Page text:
The PC-24 jet’s long-haul capacity and ability to reach speeds of more than 700km/h enables RFDS crews to travel further and faster than ever before.
In celebration, 80-year-old retiree Jonathan Milford recounts how he benefited from the new jets, after suffering a heart attack while holidaying in Broome with his wife last year.
Milford was revived on the jet, 10 days into a 17-day camping safari in July last year. The couple had returned to their campsite after a walk on the beach, when Milford collapsed with chest pain soon after sitting down to dinner.
Four medical teams came to the rescue, co-ordinating a time-critical journey to Perth, where the specialist care Milford required was available. The 2,000 km long journey would have taken 23 hours by road.
Rushed to Broome Hospital by St Johns Ambulance, Milford went into cardiac arrest and was given CPR to resuscitate him.
Diagnosis revealed a blood clot in a main artery and doctors at the hospital contacted a cardiologist at Royal Perth Hospital. On his advice, the RFDS was tasked with monitoring his vital signs during transfer to Perth for further treatment.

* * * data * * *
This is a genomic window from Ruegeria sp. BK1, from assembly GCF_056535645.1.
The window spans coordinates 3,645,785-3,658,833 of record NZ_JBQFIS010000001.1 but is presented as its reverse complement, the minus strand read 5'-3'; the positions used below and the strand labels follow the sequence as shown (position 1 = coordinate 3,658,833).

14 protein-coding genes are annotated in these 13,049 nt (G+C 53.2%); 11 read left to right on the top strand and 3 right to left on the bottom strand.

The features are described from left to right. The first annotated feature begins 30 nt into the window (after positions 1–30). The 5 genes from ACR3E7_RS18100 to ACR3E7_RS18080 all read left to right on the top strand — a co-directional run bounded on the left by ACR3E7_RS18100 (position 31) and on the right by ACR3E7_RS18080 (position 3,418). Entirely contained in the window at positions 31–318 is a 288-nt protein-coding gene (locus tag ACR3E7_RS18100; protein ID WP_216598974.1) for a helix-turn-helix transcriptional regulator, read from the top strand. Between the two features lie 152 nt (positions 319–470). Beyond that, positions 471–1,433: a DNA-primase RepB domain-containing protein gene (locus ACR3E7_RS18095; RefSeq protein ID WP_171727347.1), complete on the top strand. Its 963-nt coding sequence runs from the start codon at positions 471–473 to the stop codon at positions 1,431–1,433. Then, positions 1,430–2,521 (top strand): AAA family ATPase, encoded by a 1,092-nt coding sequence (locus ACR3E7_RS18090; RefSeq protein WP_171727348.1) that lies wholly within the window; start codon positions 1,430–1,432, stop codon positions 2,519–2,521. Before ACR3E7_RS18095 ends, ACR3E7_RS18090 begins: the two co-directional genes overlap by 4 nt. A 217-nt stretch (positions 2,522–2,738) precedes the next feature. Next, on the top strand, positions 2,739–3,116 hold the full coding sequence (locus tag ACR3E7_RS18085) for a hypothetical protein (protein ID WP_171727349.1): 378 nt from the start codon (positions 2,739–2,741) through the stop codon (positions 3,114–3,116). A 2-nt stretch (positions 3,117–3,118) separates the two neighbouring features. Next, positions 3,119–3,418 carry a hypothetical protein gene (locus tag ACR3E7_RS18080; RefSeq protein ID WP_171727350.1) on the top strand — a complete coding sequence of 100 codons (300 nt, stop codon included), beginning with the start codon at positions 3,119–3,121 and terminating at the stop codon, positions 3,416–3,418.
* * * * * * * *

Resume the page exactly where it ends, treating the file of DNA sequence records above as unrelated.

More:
Milford said: “By good fortune, the RFDS had a brand-new jet sitting on the tarmac at Broome, bristling with medical equipment and a crew on call. I distinctly remember being wheeled out through the cold damp night air shortly after midnight and slotted by the RFDS doctor into the remaining space in the jet before being flown to Perth.”
Eight months later, Milford said he feels grateful to be back at work volunteering as a bush regenerator. “I can thank my good luck, my wife’s attention and the four brilliant medical teams for my full recovery.”
Rebecca Tomkinson, RFDS Western Operations CEO, said: “The RFDS is a vital link in the state’s health and emergency services network and we are very proud to have the aircraft, our highly trained pilots, doctors and flight nurses to combat the tyranny of distance and benefit all who live, work and travel across Western Australia.”